With those capabilities in mind, it becomes much easier to see just what network monitoring can do for your business. Put to the right use, there are more than a dozen different ways you can improve your efficiency and solve technical problems with the help of ongoing and managed network monitoring. Let’s take a quick look at the top ways that businesses make great use of network monitoring tools.
Web Traffic Tracking
Web traffic has become one of the most important aspects of modern marketing and success metrics. Tracking web traffic can have a huge impact on your future success. And not just for the ad revenue.
Network monitoring can provide an even more detailed insight into your web traffic than online dashboard services because it has 100% access to activity on your end of the connection. Your network monitoring may be able to tell you who is visiting, for how long, what they look at, what files they access, and how much their visit taxed your servers. It can also monitor traffic en masse, offering detailed analysis insights on traffic patterns over time and what you can do to improve your stats.
Website Load Balancing and Uptime Warnings
Website uptime is also a vital part of any business with an online presence. If your web server gets overloaded with traffic or data handling, there’s a terrible possibility that the site will fall or show a fatal error to visiting customers. While there are uptime monitoring services that are very simple, network monitoring offers a much more complete tool to assure constant uptime.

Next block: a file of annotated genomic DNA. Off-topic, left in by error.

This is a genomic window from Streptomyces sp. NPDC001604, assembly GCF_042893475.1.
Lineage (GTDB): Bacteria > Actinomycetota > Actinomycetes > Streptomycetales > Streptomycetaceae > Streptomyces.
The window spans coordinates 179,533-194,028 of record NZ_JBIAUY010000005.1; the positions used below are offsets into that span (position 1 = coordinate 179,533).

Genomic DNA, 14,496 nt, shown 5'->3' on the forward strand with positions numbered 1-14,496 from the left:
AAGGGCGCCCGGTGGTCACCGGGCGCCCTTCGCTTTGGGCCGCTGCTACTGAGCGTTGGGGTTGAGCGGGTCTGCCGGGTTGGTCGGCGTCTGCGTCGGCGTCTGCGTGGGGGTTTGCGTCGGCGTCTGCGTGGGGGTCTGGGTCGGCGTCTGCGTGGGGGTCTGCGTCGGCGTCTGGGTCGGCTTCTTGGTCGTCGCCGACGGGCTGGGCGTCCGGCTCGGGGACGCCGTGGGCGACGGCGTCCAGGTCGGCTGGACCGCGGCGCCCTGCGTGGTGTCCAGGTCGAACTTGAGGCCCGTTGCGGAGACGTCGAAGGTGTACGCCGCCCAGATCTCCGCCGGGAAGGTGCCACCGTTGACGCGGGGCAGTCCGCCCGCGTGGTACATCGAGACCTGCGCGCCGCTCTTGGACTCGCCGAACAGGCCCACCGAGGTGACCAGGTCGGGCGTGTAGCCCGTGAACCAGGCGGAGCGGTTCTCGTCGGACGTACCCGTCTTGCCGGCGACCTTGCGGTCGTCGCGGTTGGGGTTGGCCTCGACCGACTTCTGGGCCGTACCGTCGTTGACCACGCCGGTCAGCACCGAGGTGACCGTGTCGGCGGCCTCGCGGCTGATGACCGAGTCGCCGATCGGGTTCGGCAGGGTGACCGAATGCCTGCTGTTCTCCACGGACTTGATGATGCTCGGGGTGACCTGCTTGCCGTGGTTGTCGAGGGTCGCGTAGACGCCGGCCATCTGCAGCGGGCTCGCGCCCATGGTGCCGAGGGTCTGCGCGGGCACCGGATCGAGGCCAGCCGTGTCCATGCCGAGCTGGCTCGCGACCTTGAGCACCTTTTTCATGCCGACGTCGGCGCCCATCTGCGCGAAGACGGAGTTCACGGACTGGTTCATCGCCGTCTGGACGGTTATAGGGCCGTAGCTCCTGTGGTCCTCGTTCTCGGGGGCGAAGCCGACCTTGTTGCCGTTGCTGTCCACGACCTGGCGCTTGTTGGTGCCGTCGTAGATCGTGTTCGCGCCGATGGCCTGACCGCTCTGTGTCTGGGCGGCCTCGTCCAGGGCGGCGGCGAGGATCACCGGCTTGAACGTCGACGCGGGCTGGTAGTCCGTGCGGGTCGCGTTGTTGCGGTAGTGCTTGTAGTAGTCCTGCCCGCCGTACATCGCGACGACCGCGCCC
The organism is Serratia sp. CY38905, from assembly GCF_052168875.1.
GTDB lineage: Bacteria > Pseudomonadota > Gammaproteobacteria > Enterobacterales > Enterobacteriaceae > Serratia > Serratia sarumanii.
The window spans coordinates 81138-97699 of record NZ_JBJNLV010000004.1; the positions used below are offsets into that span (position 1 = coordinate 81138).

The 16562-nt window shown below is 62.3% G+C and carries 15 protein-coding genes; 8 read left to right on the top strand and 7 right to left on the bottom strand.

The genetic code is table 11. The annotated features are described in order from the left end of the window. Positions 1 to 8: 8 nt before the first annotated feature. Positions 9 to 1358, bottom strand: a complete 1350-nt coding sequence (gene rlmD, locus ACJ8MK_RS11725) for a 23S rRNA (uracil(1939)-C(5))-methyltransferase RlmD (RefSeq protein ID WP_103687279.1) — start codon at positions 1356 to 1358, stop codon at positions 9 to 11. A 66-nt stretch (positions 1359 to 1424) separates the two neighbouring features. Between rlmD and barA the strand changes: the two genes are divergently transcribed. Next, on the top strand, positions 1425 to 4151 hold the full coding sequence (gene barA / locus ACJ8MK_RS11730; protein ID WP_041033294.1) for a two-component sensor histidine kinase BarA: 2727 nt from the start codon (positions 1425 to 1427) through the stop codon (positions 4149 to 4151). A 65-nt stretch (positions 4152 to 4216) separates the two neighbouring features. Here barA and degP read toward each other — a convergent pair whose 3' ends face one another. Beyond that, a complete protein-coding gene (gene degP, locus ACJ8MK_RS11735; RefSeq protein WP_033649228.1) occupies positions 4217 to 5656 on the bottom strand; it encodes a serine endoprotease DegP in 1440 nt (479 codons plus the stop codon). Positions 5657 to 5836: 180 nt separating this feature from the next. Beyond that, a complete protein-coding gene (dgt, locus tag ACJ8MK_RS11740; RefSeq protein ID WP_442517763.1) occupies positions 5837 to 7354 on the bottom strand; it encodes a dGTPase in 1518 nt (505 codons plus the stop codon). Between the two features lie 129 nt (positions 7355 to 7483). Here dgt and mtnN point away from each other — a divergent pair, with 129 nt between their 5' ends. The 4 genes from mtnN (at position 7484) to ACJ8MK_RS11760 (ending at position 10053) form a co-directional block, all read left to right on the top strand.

Network monitoring watches your web server(s) from the back end and will give you alerts any time they even approach the possibility of overload. It can also help you to balance load between multiple web servers to handle high traffic periods or to stay online during high-impact updates.
Because network monitoring can track so many details about your computers and network, you can also gather information for some very productive optimization. Pattern analysis is a specialty of network monitoring because you can look at exactly what your computers were experiencing when issues occurred.
Let’s say your system occasionally experiences a minor database corruption. With network monitoring you can look at where the problem happens and identify exactly what went wrong. Perhaps the process needed too much RAM and failed. Or another program opened and interrupted a key process. You can hunt down elusive bugs and solve recurring problems through analysis.
You can also identify any technical bottlenecks and streamline data processes, measuring your success by watching the network monitoring results before and after a fix.
Identifying Hidden Malware
Not all malware is flashy adware or dramatic ransomware. Sometimes, it will download itself and then find a way to hide in the host computer. From this point, stealth malware hides its processes from the Task Manager (or names itself something incomprehensible) and goes about stealing or destroying data as it was programmed to do.